Trump calls to deny illegals due process

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President Donald Trump tweeted Sunday morning that the United States should deport immigrants who enter the USA illegally with no legal process.

After Attorney General Jeff Sessions announced a "zero-tolerance" policy in dealing with migrants who cross into the US illegally, almost 2,000 children were separated from their families during a six-week period in April and May.

Trump did not differentiate between people who entered the United States to seek asylum and illegal immigrants.

He said, "When somebody comes in, we must immediately, with no Judges or Court Cases, bring them back from where they came".

That would amount to a reversal from Friday, when the president tweeted that "Republicans should stop wasting their time on Immigration until after we elect more Senators and Congressmen/women in November".

"Democrats, fix the laws".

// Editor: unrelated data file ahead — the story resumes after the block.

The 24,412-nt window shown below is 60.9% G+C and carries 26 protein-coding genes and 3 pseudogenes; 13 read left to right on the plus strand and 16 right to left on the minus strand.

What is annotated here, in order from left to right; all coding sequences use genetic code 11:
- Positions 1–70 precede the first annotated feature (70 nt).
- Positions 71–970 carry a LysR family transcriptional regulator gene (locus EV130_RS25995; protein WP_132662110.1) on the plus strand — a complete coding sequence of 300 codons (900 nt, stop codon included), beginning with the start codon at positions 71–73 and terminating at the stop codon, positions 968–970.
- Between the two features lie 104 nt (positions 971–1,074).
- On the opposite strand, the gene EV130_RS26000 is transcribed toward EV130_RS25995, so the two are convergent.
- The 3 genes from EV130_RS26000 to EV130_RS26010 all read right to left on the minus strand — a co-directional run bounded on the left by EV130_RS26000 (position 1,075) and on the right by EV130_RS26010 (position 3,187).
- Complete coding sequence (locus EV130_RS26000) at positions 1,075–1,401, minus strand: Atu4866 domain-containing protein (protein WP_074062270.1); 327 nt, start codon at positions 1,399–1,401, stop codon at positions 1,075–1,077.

However, he defended his policy, pointing out former President Barack Obama had similar policies enforced when he was in office.

His proposal drew immediate criticism from legal analysts and immigrant rights advocates who said it would violate the U.S. Constitution's due process provision, which applies to citizens and non-citizens alike. "Immigration must be based on merit - we need people who will help to Make America Great Again!", he wrote. "They say the President is still 100 per cent behind us", McCaul said on Fox News Sunday.

We can not allow all of these people to invade our Country.

The president has long railed for stronger immigration laws since the start of his campaign, including his promise to build a wall on the U.S. -Mexico border and have Mexico pay for it.

Under expedited removal proceedings, which are used most commonly at ports of entry, an immigration official can evaluate an immigrant's claim and reject it with no involvement by an immigration judge or review board.

Republican Senator Ron Johnson, chairman of the Senate Homeland Security Committee, told CNN, "This is a mess that goes back decades". But according to Rep. Michael McCaul, R-Texas, a co-sponsor of the hard-line bill, the White House was not giving up on it.